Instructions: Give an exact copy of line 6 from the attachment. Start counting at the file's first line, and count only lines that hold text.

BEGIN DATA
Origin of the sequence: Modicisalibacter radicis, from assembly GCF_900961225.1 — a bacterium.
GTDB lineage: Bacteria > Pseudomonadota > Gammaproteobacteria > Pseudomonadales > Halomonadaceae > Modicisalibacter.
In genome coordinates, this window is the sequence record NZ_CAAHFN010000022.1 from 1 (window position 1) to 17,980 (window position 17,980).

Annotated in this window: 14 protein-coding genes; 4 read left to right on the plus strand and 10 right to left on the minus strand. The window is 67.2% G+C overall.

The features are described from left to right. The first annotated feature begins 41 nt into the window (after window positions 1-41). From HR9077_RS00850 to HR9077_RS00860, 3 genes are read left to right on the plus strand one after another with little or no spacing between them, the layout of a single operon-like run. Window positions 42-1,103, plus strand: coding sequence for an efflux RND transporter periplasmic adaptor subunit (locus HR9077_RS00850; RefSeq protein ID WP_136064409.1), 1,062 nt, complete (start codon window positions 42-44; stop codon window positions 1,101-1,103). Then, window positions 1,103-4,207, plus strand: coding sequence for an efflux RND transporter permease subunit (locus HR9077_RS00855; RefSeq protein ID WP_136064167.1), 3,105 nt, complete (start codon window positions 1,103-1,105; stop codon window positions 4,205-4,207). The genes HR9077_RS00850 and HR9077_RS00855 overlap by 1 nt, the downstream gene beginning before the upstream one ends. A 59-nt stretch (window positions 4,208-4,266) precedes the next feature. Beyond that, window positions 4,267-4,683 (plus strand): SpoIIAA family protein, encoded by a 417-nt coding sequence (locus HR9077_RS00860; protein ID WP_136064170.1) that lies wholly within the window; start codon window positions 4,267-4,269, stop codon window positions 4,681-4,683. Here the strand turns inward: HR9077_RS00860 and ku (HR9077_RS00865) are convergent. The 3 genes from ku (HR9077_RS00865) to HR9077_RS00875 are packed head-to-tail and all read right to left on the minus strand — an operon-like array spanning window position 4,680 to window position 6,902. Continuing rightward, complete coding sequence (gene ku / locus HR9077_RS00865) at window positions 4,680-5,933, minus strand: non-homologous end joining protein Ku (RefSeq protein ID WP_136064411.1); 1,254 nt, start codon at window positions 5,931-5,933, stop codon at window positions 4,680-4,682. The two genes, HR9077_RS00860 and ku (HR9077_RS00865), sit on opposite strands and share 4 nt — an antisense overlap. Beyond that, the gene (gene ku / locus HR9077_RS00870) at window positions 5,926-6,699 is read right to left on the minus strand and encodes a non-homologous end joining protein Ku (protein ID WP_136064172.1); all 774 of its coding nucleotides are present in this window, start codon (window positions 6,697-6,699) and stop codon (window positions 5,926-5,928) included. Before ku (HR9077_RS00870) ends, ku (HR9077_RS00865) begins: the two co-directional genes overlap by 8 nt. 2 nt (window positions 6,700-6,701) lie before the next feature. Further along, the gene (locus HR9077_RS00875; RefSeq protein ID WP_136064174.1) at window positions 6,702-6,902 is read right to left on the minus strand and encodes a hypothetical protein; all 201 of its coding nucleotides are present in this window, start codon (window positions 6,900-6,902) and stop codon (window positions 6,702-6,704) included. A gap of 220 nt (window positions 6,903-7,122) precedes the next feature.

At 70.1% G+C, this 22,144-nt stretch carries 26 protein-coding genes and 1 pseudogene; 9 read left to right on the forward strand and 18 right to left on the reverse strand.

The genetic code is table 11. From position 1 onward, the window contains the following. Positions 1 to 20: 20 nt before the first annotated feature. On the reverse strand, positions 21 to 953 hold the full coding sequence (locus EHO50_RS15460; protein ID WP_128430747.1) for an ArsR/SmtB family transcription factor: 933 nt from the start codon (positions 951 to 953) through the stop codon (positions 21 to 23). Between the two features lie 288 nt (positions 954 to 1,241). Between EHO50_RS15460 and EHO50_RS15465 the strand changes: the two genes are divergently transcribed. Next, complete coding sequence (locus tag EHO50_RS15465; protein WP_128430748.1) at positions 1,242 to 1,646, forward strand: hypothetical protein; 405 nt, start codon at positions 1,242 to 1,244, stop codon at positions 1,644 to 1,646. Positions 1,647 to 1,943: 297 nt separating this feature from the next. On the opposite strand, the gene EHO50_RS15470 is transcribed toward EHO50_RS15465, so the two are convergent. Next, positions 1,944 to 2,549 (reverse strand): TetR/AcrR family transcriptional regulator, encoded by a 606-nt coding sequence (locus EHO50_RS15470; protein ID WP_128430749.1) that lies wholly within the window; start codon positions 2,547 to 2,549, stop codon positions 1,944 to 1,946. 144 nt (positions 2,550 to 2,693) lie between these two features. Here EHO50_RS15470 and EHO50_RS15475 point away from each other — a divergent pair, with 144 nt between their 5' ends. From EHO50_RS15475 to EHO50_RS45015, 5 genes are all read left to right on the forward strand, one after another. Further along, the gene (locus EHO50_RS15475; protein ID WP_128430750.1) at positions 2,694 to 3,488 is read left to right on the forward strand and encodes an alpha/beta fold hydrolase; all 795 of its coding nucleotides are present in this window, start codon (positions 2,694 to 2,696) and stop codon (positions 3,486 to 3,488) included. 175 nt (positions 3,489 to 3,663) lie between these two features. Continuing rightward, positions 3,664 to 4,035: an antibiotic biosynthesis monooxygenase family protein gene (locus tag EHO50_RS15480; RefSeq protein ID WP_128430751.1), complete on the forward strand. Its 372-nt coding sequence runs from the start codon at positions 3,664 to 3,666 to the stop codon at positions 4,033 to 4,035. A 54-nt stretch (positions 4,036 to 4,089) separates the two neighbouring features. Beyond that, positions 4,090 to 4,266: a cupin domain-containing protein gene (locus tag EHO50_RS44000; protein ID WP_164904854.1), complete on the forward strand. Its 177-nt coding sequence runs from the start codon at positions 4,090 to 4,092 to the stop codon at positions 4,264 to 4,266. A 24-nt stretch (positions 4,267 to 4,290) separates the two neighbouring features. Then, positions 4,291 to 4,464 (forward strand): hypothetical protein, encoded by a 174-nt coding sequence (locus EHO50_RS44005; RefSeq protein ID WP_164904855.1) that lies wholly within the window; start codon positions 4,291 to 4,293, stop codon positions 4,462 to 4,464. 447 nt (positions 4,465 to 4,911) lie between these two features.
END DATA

At 70.1% G+C, this 22,144-nt stretch carries 26 protein-coding genes and 1 pseudogene; 9 read left to right on the forward strand and 18 right to left on the reverse strand.